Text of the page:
Louis Malo: Builder left lasting legacy

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Celebrating the Basilica of Saints Peter and Paul

Editor’s note: This is the second of two parts. The first part ran Sunday, June 4.

Catherine Malo has boxes of articles and photographs of her great-grandfather, Louis Malo. Lesser-known stories about him have been passed down from his seven children (six sons and a daughter). Grandchildren and great-grandchildren keep the stories alive over Easter and Christmas dinners.

Each relative remembers different things about the Lewiston man who, with his well-known construction company, Louis Malo & Sons, created the Basilica of Saints Peter and Paul.

A cousin in Wilmington, Massachusetts, has a piece of granite left over from the job site. He used it “as the cornerstone of his fireplace,” Catherine said. “He has the company’s old tools and cleaved the granite himself, as his contractor was too afraid to ruin the stone. He also has more stone in his basement. And my uncle here in town said he had some in his retaining wall. I guess they didn’t want to waste the leftovers.”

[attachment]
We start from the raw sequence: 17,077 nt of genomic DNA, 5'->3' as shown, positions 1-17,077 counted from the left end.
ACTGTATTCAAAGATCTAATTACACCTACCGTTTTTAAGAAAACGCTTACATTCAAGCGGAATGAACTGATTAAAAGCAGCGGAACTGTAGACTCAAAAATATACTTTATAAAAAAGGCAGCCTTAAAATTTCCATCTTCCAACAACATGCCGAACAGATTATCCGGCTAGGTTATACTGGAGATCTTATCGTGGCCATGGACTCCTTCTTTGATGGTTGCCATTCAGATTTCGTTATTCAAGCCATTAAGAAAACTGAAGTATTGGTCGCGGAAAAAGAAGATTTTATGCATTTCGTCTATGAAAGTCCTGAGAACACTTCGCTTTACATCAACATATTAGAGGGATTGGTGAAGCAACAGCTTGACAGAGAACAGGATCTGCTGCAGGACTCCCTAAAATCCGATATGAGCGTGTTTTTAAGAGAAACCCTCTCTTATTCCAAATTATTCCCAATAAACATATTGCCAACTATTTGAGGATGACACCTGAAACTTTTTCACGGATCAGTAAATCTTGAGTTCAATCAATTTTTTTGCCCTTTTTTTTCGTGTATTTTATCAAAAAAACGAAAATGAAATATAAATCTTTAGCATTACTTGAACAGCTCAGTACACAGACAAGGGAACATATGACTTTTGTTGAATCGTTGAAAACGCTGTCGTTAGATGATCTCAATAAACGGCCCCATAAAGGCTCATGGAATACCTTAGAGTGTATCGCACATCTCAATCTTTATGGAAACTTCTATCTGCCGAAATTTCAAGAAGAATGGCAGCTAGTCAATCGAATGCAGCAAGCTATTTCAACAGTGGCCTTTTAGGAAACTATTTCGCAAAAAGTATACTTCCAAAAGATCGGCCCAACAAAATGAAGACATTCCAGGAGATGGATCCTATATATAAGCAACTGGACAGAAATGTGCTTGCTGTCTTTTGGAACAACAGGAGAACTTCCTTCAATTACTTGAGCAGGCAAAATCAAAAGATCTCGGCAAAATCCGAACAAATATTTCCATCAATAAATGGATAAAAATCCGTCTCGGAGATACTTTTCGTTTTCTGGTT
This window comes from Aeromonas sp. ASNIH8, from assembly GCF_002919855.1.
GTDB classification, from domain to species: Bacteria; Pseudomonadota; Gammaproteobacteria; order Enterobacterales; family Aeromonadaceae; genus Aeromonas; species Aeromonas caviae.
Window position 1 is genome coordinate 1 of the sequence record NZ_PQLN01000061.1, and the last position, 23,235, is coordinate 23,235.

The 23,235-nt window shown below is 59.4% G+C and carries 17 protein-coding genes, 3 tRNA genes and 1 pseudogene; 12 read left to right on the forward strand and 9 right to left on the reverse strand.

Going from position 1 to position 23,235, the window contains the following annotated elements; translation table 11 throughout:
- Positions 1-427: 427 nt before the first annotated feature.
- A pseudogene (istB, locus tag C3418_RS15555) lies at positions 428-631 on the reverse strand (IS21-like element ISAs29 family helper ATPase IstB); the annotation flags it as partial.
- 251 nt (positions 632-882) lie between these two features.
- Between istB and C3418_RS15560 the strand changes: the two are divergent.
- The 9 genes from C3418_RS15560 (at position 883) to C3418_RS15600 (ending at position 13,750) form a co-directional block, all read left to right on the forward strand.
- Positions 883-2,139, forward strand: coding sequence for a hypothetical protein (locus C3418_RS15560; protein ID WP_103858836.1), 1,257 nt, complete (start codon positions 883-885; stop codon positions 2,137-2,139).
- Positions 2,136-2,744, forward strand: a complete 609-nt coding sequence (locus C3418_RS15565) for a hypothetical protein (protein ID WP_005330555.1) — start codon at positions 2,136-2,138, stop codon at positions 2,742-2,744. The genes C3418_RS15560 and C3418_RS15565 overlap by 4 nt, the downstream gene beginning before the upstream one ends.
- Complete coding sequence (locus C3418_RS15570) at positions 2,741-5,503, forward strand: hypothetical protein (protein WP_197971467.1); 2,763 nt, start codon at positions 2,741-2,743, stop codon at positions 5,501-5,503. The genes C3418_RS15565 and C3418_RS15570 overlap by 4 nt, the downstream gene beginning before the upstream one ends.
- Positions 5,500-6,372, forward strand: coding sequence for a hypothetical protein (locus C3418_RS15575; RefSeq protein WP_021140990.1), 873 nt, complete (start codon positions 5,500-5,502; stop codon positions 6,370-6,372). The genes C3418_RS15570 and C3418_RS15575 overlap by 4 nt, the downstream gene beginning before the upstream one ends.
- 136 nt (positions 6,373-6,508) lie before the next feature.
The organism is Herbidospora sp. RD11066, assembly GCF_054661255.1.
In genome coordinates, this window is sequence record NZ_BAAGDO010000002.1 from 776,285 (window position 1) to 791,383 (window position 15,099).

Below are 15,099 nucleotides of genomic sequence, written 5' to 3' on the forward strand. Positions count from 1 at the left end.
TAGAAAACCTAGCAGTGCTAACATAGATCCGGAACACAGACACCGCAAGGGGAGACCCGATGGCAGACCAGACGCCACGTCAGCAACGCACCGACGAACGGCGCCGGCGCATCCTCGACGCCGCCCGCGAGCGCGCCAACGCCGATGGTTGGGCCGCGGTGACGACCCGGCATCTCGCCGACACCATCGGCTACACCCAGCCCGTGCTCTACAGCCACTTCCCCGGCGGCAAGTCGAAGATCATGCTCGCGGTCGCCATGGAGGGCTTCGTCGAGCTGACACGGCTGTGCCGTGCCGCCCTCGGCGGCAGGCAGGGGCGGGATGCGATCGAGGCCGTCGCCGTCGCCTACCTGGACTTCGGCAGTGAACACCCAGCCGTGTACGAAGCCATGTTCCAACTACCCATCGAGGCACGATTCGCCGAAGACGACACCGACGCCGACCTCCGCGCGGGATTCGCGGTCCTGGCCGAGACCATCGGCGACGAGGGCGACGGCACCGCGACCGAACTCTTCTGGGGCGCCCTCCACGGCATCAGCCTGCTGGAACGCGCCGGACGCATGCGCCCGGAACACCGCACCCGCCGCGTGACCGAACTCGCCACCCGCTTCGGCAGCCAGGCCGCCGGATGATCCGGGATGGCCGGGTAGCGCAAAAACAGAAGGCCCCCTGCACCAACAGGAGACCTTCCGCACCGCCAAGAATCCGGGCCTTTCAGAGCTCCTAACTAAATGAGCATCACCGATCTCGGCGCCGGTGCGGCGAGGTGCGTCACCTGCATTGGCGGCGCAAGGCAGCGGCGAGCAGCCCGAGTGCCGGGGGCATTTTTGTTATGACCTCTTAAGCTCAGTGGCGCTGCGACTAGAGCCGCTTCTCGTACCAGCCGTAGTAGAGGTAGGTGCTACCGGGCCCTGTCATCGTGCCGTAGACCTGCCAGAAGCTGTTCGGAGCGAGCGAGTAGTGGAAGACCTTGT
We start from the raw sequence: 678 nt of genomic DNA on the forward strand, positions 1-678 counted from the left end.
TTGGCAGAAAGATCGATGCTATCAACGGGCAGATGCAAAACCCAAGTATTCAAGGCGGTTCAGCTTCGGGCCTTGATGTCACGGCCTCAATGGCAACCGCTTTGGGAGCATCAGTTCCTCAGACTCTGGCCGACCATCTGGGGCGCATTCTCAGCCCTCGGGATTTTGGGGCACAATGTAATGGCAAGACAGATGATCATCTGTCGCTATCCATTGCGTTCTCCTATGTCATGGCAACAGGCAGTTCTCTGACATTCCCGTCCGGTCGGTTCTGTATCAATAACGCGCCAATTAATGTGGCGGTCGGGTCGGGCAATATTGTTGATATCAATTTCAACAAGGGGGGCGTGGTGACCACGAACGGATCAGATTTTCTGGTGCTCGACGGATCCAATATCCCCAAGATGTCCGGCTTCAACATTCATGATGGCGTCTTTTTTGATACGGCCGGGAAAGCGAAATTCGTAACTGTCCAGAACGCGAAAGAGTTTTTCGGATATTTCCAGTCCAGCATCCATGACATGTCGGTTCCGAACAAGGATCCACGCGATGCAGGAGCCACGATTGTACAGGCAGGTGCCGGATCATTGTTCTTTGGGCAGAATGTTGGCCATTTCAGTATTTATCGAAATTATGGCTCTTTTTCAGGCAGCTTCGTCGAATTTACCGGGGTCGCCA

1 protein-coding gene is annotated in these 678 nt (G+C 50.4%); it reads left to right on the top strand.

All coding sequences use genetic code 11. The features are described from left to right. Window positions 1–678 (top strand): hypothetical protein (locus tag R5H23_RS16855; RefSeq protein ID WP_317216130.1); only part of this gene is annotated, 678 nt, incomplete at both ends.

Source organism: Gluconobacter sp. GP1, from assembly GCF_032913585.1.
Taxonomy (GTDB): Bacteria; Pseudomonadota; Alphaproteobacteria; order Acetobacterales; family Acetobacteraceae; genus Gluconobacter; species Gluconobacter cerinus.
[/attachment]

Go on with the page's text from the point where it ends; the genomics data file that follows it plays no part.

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Family legend has it that Louis would watch the progress of what was then Saints Peter and Paul Church with a telescope from the family home on the corner of East Avenue and Malo Street. Great-granddaughter Carolyn Arenburg confirmed: “Louis used the telescope to keep an eye on the staff. He had strict rules, particularly about smoking on the scaffolds. He would sometimes sit on the porch and look down to the construction site to ensure they were not smoking or doing anything else that could put the employee at risk.”

The sightline from his home to the church would have been clear. The trees were smaller then and Lewiston High School had not been built.

A surprising picture in Catherine Malo’s collection is of the ice palace built during one of the early snowshoe conventions in Lewiston. “It was built by Malo & Sons,” she says. “I’d have loved to see that.”

Louis Malo also completed the masonry on the 1925 renovation of the Kennedy Park Bandstand. The inauguration of the bandstand took place on Aug. 6, 1925, with a concert by the Brigade Band and a solo by soprano Eva Malo, Louis’ only daughter. Granddaughter Diane Malo Williams remembered Aunt Eva as a “well-known singer.”

Louis Malo died unexpectedly of a heart attack on the evening of April 5, 1938, at the age of 66. He was playing cards at home. While he lived to see the completion of the structure, he would not see the dedication of Saints Peter and Paul church several months later.

Arenburg said that “contrary to popular belief, my great-grandfather did not make much money while building the Basilica,” but “he met his payroll EVERY week, a gigantic feat during the Depression. From what I understand, he made sure all his employees were paid before taking pay for himself.”